Georges Abdallah back in court requesting deportation from France
The case of Lebanese revolutionary Georges Abdallah is back in the spotlight as he is presenting to the French judiciary, demanding his release after serving 38 years in prison.
Lebanese revolutionary Georges Abdallah, 70, who is facing a life sentence, is going back to court in France to request his deportation in a step that comes ahead of his possible release.
Abdallah, sentenced to life in 1987, served 38 years in prison, which makes him one of the oldest prisoners in France. He was accused of assassinating US and Israeli diplomats and was sentenced based on these accusations.
It had been possible to release Abdallah in 1999, but French authorities denied his nine parole requests.
The judiciary agreed several times to these requests, given that the French Interior Ministry planned on deporting him, but that decision was never taken.
Seven years since his latest parole request, the Lebanese revolutionary changed his strategy and is now back before the judiciary requesting that he be deported from France.
Abdallah's lawyer, Jean-Louis Chalanset, told French media he had sent several letters to the minister of interior requesting deportation, but the ministry is yet to respond to the request that will be looked into on Thursday.
The expulsion of convicted foreigners facing "charges that amount to terrorism" is always "systematic," Chalanset clarified.
Chalanset recalled that the Lebanese authorities had repeatedly said they were ready to receive Georges Abdallah in Lebanon, where he is perceived as a political prisoner.
Victory before the administrative court would only be the first step that opens the door for parole, Chalanset explained.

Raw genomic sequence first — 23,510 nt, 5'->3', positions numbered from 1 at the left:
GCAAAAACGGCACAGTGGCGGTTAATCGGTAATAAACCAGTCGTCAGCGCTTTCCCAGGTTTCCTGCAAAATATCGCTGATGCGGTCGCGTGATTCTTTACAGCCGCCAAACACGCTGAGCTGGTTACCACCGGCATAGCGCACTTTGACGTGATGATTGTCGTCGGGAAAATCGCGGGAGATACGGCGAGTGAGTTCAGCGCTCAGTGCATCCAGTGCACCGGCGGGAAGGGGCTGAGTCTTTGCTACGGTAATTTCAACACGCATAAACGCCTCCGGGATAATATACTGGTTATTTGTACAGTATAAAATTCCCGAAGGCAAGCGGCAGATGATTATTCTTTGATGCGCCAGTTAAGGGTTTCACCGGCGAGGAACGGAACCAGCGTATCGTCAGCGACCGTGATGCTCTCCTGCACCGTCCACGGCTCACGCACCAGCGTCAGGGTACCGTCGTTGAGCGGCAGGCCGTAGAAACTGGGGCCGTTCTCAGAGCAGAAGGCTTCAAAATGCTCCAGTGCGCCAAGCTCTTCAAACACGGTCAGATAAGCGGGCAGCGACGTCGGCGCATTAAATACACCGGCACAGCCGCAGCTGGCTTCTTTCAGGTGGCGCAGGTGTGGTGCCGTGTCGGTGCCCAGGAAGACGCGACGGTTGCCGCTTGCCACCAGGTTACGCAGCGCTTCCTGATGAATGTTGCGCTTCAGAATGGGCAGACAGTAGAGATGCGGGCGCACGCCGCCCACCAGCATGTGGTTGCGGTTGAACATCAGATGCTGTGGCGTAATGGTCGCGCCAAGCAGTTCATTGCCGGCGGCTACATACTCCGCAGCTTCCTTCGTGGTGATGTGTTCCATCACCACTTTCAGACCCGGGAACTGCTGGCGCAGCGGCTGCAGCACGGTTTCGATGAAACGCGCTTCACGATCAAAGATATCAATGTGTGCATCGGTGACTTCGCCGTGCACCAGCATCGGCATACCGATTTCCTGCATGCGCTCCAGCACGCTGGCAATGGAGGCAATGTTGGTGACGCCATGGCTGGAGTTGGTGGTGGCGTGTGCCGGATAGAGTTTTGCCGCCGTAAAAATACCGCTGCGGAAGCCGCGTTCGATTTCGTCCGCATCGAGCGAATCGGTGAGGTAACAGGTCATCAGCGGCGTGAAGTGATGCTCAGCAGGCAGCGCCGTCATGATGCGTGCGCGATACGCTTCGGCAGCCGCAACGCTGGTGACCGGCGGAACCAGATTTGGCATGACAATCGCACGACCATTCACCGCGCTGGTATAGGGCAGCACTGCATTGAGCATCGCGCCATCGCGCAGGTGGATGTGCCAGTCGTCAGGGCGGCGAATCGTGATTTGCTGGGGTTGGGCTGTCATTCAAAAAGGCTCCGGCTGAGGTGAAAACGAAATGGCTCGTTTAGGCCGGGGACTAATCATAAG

The lawyer that took over defending Abdallah in 2013 following the death of Jacques Verges said a decision to release the defendant would be political before being judicial.
Chalanset condemns 'US relentlessness'
Abdallah's lawyer sees that keeping him, the oldest political prisoner in Europe, incarcerated is a "lack of courage" and "subservience" from Paris.
The United States systemically opposes the demands of freeing Abdallah, as said by their French lawyer Georges Kiejman.
Kiejman, however, acknowledges the length of the sentence, but he said he did not think the "hostile attitude of the US government is the determinant cause" behind Abdallah still being behind bars.
In 2015, a decision deemed "very regressive" by the defense, the Paris Court of Appeals rejected a demand for freeing Abdallah, arguing that there had been no official order to deport him from France.
Over the years, leftist MPs and human rights organizations such as the Human Rights League (LDH) and even the French intelligence chief called for his release.
As Abdallah prepared to go to court once again to demand his release, his supporters gathered before the Administrative Court in Paris, demanding his release and the signing of the order to deport him back to his country, Lebanon.
Un rassemblement à Paris pour réclamer la libération de Georges Abdallah, militant anti-impérialiste, engagé dans la résistance palestinienne. Il est le + ancien prisonnier politique d’Europe, détenu depuis 38 ans, libérable depuis 22 ans mais tjs incarcéré.#FreeGeorgesAbdallah pic.twitter.com/2JVrMTSikA— Sihame Assbague (@s_assbague) January 27, 2022
The French judiciary ended up postponing issuing any decision regarding Georges Abdallah's deportation from France until February 10.
The court has postponed issuing any decision regarding Georges Abdallah's deportation from #France till February 10.— Al Mayadeen English (@MayadeenEnglish) January 27, 2022
Abdallah, sentenced to life in 1987, has been in prison for 38 years, making him one of the oldest prisoners in France. #FreeGeorgesAbdallah pic.twitter.com/hniKn96uDc